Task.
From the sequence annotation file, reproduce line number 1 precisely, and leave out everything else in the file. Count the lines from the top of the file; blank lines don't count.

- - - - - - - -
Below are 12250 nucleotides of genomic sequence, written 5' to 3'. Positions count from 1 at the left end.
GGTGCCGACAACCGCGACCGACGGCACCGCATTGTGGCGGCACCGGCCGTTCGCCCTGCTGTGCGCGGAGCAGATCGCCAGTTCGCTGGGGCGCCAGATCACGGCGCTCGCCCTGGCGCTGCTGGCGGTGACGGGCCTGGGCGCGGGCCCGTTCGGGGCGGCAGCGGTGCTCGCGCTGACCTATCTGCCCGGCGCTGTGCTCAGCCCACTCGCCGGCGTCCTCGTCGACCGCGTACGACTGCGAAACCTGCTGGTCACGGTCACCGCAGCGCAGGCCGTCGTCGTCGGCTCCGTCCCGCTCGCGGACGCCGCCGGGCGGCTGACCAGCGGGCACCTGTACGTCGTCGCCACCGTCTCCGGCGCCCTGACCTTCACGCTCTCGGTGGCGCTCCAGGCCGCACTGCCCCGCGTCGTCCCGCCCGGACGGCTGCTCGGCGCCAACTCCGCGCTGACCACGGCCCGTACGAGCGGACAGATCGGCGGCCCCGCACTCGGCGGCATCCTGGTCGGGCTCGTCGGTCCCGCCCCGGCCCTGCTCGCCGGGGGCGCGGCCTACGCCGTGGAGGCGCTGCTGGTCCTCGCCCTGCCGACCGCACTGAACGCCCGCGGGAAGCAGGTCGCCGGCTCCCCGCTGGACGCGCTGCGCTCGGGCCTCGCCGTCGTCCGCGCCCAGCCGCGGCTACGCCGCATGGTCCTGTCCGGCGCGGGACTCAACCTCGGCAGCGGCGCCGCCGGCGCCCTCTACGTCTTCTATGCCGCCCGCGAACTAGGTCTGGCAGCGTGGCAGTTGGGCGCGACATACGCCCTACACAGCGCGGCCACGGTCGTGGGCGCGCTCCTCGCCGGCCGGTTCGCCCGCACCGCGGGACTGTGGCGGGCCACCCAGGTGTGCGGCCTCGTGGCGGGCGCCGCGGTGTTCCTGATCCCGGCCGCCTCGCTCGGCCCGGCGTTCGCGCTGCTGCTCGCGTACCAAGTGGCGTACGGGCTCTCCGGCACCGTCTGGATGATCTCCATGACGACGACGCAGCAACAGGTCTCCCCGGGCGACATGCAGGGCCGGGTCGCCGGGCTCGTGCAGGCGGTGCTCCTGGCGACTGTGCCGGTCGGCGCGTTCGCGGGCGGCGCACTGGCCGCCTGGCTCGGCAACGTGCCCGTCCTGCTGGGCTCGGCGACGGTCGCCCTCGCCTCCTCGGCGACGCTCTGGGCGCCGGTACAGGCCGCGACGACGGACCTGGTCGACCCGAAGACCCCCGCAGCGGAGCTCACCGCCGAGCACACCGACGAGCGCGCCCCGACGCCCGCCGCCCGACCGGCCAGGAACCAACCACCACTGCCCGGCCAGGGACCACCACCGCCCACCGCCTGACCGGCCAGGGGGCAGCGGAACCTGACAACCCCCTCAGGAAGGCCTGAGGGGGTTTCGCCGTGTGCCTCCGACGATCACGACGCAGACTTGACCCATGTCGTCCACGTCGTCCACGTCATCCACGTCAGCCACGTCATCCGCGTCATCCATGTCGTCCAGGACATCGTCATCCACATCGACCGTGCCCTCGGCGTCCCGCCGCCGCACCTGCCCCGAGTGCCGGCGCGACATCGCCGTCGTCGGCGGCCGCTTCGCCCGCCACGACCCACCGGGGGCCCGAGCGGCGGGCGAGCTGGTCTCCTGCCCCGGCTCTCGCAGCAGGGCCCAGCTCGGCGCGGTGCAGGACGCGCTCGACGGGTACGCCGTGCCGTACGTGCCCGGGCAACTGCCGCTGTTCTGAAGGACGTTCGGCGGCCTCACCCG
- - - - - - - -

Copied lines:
Below are 12250 nucleotides of genomic sequence, written 5' to 3'. Positions count from 1 at the left end.